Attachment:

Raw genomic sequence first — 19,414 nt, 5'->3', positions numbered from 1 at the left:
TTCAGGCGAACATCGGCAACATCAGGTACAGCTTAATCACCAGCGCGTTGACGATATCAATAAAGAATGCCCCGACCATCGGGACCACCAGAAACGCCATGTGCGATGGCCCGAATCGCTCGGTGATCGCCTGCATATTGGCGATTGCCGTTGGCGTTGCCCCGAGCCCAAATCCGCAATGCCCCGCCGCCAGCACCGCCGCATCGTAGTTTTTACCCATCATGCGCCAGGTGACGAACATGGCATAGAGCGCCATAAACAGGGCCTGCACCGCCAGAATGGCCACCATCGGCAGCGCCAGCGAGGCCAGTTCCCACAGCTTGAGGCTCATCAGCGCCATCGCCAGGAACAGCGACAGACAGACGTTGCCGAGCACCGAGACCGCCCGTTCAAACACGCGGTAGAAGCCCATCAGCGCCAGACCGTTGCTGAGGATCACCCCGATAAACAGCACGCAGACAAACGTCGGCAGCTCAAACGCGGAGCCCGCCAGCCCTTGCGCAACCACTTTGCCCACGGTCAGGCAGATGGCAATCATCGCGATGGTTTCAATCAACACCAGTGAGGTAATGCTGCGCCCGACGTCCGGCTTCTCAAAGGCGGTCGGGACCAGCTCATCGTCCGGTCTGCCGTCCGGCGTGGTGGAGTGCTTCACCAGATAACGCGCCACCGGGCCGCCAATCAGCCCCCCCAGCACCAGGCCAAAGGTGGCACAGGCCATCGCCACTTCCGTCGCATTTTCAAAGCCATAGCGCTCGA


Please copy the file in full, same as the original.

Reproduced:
Raw genomic sequence first — 19,414 nt, 5'->3', positions numbered from 1 at the left:
TTCAGGCGAACATCGGCAACATCAGGTACAGCTTAATCACCAGCGCGTTGACGATATCAATAAAGAATGCCCCGACCATCGGGACCACCAGAAACGCCATGTGCGATGGCCCGAATCGCTCGGTGATCGCCTGCATATTGGCGATTGCCGTTGGCGTTGCCCCGAGCCCAAATCCGCAATGCCCCGCCGCCAGCACCGCCGCATCGTAGTTTTTACCCATCATGCGCCAGGTGACGAACATGGCATAGAGCGCCATAAACAGGGCCTGCACCGCCAGAATGGCCACCATCGGCAGCGCCAGCGAGGCCAGTTCCCACAGCTTGAGGCTCATCAGCGCCATCGCCAGGAACAGCGACAGACAGACGTTGCCGAGCACCGAGACCGCCCGTTCAAACACGCGGTAGAAGCCCATCAGCGCCAGACCGTTGCTGAGGATCACCCCGATAAACAGCACGCAGACAAACGTCGGCAGCTCAAACGCGGAGCCCGCCAGCCCTTGCGCAACCACTTTGCCCACGGTCAGGCAGATGGCAATCATCGCGATGGTTTCAATCAACACCAGTGAGGTAATGCTGCGCCCGACGTCCGGCTTCTCAAAGGCGGTCGGGACCAGCTCATCGTCCGGTCTGCCGTCCGGCGTGGTGGAGTGCTTCACCAGATAACGCGCCACCGGGCCGCCAATCAGCCCCCCCAGCACCAGGCCAAAGGTGGCACAGGCCATCGCCACTTCCGTCGCATTTTCAAAGCCATAGCGCTCGA